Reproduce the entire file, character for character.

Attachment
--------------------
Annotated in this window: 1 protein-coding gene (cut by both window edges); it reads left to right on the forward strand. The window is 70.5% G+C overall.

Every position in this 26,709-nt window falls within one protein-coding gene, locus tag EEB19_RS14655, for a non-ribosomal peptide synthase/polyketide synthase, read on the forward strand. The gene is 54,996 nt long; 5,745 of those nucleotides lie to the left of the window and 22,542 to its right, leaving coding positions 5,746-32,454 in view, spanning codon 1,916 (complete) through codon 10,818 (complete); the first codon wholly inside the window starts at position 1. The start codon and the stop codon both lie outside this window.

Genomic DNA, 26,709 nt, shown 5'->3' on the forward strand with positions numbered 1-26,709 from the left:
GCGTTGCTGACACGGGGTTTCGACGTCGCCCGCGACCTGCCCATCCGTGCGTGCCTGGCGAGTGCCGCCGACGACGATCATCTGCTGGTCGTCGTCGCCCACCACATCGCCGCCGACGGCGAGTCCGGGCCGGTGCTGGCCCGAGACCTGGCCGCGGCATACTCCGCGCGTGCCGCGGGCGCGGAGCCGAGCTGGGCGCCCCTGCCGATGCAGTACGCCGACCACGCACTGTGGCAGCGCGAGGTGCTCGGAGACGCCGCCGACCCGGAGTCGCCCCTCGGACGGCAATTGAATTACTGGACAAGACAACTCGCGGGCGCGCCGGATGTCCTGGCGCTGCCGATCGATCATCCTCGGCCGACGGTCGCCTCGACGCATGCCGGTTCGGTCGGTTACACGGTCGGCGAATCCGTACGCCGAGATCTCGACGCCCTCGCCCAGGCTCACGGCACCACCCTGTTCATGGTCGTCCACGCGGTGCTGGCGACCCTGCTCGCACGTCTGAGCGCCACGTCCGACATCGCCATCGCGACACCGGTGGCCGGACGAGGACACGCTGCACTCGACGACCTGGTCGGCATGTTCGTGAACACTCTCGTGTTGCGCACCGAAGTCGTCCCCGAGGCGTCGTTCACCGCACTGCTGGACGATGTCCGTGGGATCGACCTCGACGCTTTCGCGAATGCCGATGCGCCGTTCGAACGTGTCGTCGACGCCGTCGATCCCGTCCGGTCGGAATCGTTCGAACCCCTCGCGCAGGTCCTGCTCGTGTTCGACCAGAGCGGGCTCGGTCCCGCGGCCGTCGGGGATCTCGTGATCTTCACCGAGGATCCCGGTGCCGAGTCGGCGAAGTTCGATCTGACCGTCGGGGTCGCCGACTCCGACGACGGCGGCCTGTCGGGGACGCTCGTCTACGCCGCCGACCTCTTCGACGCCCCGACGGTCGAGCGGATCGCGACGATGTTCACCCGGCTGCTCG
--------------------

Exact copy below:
Annotated in this window: 1 protein-coding gene (cut by both window edges); it reads left to right on the forward strand. The window is 70.5% G+C overall.

Every position in this 26,709-nt window falls within one protein-coding gene, locus tag EEB19_RS14655, for a non-ribosomal peptide synthase/polyketide synthase, read on the forward strand. The gene is 54,996 nt long; 5,745 of those nucleotides lie to the left of the window and 22,542 to its right, leaving coding positions 5,746-32,454 in view, spanning codon 1,916 (complete) through codon 10,818 (complete); the first codon wholly inside the window starts at position 1. The start codon and the stop codon both lie outside this window.

Genomic DNA, 26,709 nt, shown 5'->3' on the forward strand with positions numbered 1-26,709 from the left:
GCGTTGCTGACACGGGGTTTCGACGTCGCCCGCGACCTGCCCATCCGTGCGTGCCTGGCGAGTGCCGCCGACGACGATCATCTGCTGGTCGTCGTCGCCCACCACATCGCCGCCGACGGCGAGTCCGGGCCGGTGCTGGCCCGAGACCTGGCCGCGGCATACTCCGCGCGTGCCGCGGGCGCGGAGCCGAGCTGGGCGCCCCTGCCGATGCAGTACGCCGACCACGCACTGTGGCAGCGCGAGGTGCTCGGAGACGCCGCCGACCCGGAGTCGCCCCTCGGACGGCAATTGAATTACTGGACAAGACAACTCGCGGGCGCGCCGGATGTCCTGGCGCTGCCGATCGATCATCCTCGGCCGACGGTCGCCTCGACGCATGCCGGTTCGGTCGGTTACACGGTCGGCGAATCCGTACGCCGAGATCTCGACGCCCTCGCCCAGGCTCACGGCACCACCCTGTTCATGGTCGTCCACGCGGTGCTGGCGACCCTGCTCGCACGTCTGAGCGCCACGTCCGACATCGCCATCGCGACACCGGTGGCCGGACGAGGACACGCTGCACTCGACGACCTGGTCGGCATGTTCGTGAACACTCTCGTGTTGCGCACCGAAGTCGTCCCCGAGGCGTCGTTCACCGCACTGCTGGACGATGTCCGTGGGATCGACCTCGACGCTTTCGCGAATGCCGATGCGCCGTTCGAACGTGTCGTCGACGCCGTCGATCCCGTCCGGTCGGAATCGTTCGAACCCCTCGCGCAGGTCCTGCTCGTGTTCGACCAGAGCGGGCTCGGTCCCGCGGCCGTCGGGGATCTCGTGATCTTCACCGAGGATCCCGGTGCCGAGTCGGCGAAGTTCGATCTGACCGTCGGGGTCGCCGACTCCGACGACGGCGGCCTGTCGGGGACGCTCGTCTACGCCGCCGACCTCTTCGACGCCCCGACGGTCGAGCGGATCGCGACGATGTTCACCCGGCTGCTCG